De-jargoned: The ‘E’ Pillar

Environment – The Elephant in the ESG Room

The ‘E’ in ESG that stands for environment is, perhaps, its most well-known factor. There is a fair amount of awareness among the general population about the impact of a company or an industry’s operations, products and services on the environment. This makes this factor the most looked at and talked about part of ESG globally.


  • Availability of environment impact data at company level still not perfect
  • Several agencies, non-profits and research institutes track the impact of human activities on the environment
  • Investors look at factors such as use of fossil fuels, pollution, deforestation, waste creation and resource utilization

Talking numbers

While there is also a fair amount of data and structured information available on the impact of human activities on the environment, availability of company level information is still not perfect.

Understanding with examples

We all know that fossil fuels pollute and contribute to the rising levels of carbon dioxide in the atmosphere. Higher levels of carbon dioxide lock in more heat and cause increases in average global temperatures or ‘global warming’. This climate change leads to rising sea levels and a higher number of weather events such as hurricanes, floods, etc.

Road landscape people street
Photo by Markus Spiske on Pexels

Therefore, companies that mine and sell fossil fuels, buy and burn fossil fuels, or manufacture products that use fossil fuels contribute to global warming. Not only does global warming have far reaching implications on the future of humanity, it also poses risks for the long-term sustainability of such businesses. Consequently, such companies will have a very high environment related risk score.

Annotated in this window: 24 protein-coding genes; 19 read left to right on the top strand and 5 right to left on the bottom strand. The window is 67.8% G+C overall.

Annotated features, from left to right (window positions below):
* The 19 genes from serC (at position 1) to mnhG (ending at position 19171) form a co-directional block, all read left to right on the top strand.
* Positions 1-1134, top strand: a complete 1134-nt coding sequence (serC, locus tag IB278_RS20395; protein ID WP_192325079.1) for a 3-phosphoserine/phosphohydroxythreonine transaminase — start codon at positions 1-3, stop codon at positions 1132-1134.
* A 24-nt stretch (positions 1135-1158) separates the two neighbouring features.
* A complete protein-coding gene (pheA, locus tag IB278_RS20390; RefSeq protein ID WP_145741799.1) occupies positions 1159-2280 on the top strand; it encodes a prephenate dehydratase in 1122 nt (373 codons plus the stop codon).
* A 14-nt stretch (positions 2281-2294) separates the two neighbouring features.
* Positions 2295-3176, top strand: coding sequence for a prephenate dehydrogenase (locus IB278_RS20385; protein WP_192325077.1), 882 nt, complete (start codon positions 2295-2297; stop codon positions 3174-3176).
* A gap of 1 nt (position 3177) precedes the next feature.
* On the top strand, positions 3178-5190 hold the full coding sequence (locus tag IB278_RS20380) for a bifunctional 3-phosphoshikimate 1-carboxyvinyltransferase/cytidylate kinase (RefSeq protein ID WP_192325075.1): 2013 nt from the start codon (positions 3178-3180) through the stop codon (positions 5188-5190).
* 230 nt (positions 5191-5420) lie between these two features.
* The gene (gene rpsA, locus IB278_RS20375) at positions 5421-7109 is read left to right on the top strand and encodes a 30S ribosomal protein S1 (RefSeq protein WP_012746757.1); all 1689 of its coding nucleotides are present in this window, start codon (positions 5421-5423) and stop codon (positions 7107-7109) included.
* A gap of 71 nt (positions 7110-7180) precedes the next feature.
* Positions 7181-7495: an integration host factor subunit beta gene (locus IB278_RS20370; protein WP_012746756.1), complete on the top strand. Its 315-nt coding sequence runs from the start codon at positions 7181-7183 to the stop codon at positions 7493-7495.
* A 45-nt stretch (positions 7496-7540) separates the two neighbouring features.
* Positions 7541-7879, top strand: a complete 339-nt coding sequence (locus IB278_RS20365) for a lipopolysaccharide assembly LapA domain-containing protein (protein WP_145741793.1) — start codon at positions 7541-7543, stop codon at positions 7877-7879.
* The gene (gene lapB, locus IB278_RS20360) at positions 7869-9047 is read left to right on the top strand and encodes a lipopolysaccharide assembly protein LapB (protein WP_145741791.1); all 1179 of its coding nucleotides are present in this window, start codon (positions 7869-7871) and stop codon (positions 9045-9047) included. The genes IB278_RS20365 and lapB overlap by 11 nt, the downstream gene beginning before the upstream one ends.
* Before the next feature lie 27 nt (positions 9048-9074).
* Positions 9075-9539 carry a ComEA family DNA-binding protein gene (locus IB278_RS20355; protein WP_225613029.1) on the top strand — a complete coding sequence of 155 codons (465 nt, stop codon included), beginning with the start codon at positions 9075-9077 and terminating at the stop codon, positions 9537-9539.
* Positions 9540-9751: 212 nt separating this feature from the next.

Tracking climate change

There are several organizations, non-profits and research institutes that track climate change.

  • The UN Intergovernmental Panel on Climate Change was set up by the World Meteorological Organization and the United Nations Environment Program in 1988 to provide an objective source of scientific information.
  • United Nation’s Earth Summit set up the United Nation’s Framework Convention on Climate Change in 1992 towards addressing the climate change problem.
  • The Kyoto Protocol with legally binding emission reduction targets on developed countries party to the protocol was adopted in 1997.
  • The Paris agreement was signed by 175 world leaders in 2016 towards limiting the rise in temperatures well below 2 degree Celsius above pre-industrial levels.

Through the investors’ eyes

There are a number of environment related issues that investors look at as a part of their assessment of companies. Some of these are related to usage of fossil fuels, pollution, deforestation, waste creation, use of non-biodegradable plastic, climate change and resource utilization.